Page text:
US media companies are grappling with challenges as actors and screenwriters demand better streaming residuals, wage increases, and AI safeguards, causing industry-wide disruptions. Amid this uncertainty, firms with extensive content and global reach seem better equipped for volatility. Netflix remains a leading force in streaming, witnessing a 34 per cent share increase in 2023 and anticipated further growth. Rosenblatt analyst, Barton Crockett, emphasized the growing strain on traditional pay TV, suggesting an increasingly challenging landscape. Since pioneering the streaming model, Netflix has stood out as a dominant competitor to topple and the main threat new entrants face in the fight to capture consumer attention. It’s also experienced a stellar 2023 as investors rotate back into the beaten-down technology sector. Shares have jumped 34 per cent year to date, with the average price target suggesting it has another 17.7 per cent gain in store. “
Microsoft is narrowing its market value difference with Apple, the world’s largest technology stock, primarily because of its anticipated growth and diminished concerns regarding China. Recently, Microsoft’s stock performance has surpassed Apple’s, which is facing rising tensions with China. Microsoft’s prowess in cloud computing and AI is drawing significant investor interest. “Microsoft has more of what the market wants right now and given where we stand on the pair’s growth prospects, we wouldn’t be surprised to see it overtake Apple,” said David Klink, senior equity analyst at Huntington Private Bank. “We have more faith in Microsoft’s margins, while the cloud and AI are growth areas that can stand the test of time over a decade. We don’t know if the iPhone can do the same,” he said. “It’s hard to make a bear case for Apple, given its services business, but the bull case clearly favours Microsoft.”
Current market trends and major events in 2023 seem to resemble past times. With high inflation, increased oil prices, worker strikes, and political tensions, it feels like the 1970s. Russia’s actions in Ukraine have disrupted global unity. The BRIC alliance is shifting the world’s energy supply dynamics. After the Ukraine situation, while the USA used the dollar as leverage, BRIC nations are now using energy and resources in a similar way. Strikes are more frequent due to rising costs and job insecurity.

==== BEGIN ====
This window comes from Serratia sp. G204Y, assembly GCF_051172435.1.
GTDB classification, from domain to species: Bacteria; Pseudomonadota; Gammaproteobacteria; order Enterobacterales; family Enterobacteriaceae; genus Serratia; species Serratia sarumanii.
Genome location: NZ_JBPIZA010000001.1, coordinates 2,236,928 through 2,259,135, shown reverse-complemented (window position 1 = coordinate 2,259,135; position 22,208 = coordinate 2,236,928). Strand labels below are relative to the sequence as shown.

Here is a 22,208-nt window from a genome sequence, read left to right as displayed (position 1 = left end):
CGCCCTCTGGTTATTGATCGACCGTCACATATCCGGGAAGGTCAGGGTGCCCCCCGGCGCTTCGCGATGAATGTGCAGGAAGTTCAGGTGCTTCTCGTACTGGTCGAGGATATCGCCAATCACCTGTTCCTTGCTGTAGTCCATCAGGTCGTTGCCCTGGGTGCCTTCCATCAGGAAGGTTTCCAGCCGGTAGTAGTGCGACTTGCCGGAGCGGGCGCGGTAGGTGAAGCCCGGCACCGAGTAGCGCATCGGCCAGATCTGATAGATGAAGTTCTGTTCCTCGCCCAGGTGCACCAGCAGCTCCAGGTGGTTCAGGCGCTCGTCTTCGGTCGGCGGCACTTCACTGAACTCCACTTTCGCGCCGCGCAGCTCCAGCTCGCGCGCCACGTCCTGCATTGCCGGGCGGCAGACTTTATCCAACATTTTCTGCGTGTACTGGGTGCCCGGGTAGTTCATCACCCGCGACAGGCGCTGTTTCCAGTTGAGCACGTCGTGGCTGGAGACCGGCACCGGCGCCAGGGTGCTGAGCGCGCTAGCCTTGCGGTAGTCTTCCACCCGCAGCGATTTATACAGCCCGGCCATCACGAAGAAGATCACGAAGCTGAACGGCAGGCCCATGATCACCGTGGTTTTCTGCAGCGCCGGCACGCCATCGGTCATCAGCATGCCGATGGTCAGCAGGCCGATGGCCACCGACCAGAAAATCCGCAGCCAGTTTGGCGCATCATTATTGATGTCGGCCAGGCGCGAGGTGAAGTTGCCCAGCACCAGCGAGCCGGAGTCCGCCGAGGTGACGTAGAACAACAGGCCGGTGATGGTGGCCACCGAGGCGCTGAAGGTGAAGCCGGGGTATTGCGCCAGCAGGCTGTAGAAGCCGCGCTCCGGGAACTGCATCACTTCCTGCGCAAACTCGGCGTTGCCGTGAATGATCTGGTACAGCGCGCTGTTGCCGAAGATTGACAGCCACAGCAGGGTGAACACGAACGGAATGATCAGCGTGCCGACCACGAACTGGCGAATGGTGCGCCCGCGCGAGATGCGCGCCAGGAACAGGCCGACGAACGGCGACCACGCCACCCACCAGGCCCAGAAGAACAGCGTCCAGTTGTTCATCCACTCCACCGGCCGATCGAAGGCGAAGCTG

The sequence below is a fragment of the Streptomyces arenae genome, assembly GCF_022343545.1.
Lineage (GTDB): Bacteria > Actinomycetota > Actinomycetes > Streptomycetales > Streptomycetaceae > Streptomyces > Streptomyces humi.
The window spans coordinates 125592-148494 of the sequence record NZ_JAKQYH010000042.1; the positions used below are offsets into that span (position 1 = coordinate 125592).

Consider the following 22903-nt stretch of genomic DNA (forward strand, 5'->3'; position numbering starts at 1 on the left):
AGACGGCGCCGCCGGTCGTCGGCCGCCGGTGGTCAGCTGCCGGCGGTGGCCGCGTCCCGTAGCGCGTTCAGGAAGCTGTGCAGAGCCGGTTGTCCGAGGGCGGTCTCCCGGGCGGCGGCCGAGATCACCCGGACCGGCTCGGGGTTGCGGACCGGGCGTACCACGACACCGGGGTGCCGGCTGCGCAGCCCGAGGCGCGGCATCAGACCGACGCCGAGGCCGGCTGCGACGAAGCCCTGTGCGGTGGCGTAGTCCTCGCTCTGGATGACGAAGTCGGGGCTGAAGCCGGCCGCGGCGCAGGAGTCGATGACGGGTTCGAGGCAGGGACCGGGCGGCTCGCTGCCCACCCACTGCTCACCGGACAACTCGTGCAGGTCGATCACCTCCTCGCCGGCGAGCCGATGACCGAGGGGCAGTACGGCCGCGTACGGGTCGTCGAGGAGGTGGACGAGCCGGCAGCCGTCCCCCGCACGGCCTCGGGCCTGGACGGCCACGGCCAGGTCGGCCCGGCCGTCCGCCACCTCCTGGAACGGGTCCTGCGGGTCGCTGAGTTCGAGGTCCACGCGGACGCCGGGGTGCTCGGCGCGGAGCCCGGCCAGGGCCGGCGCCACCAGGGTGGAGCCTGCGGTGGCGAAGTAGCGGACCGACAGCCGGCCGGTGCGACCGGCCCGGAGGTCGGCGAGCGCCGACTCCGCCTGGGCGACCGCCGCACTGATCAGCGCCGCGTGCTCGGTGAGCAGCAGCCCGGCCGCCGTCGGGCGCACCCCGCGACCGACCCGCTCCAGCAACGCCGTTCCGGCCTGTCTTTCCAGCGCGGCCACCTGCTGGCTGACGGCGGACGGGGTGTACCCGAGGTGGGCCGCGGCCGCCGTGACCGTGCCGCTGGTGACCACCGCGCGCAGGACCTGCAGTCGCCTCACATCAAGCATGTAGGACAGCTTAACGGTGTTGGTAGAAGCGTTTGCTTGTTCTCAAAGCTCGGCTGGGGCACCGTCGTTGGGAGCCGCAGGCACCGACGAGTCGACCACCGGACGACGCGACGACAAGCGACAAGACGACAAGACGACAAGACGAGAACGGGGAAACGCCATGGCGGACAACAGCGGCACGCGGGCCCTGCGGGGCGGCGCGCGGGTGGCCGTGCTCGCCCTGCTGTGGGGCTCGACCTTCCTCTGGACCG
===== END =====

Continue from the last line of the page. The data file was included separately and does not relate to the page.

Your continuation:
Company Spotlight: Weekly Performance
|Company Name||Opening price||Closing price||Change (%)|
|Macquarie Telecom Limited (ASX: MAQ)||$65.740||$63.100||-4.02%|
|REA Group (ASX: REA)||$161.150||$160.390||-0.47%|
|Atlassian (NAS: TEAM) (USD)||$208.890||$200.820||-3.86%|
|Xero (ASX: XRO)||$119.440||$114.380||-4.24%|
|Carsales.com (ASX: CAR)||$29.720||$29.310||-1.38%|
|NEXTDC (ASX: NXT)||$12.720||$12.580||-1.10%|
|WiseTech Global (ASX: WTC)||$67.320||$68.000||1.01%|
|Appen (ASX: APX)||$1.365||$1.215||-10.99%|
|Airtasker (ASX: ART)||$0.195||$0.200||2.56%|
|Telstra (ASX: TLS)||$3.870||$3.840||-0.78%|
|Adobe (NAS: ADBE) (USD)||$553.560||$535.780||-3.21%|
|Salesforce (NYSE: CRM) (USD)||$218.800||$213.030||-2.64%|
|Apple (NAS: AAPL) (USD)||$174.210||$175.490||0.73%|
|Alphabet (NAS: GOOGL) (USD)||$136.710||$133.740||-2.17%|
|Meta (NAS: META) (USD)||$305.060||$299.670||-1.77%|
|Microsoft (NAS: MSFT) (USD)||$336.060||$320.770||-4.55%|
|Amazon (NAS: AMZN) (USD)||$144.850||$135.290||-6.60%|
|Nvidia (NAS: NVDA) (USD)||$454.850||$422.390||-7.14%|
|Netflix (NAS: NFLX) (USD)||$412.240||$386.300||-6.29%|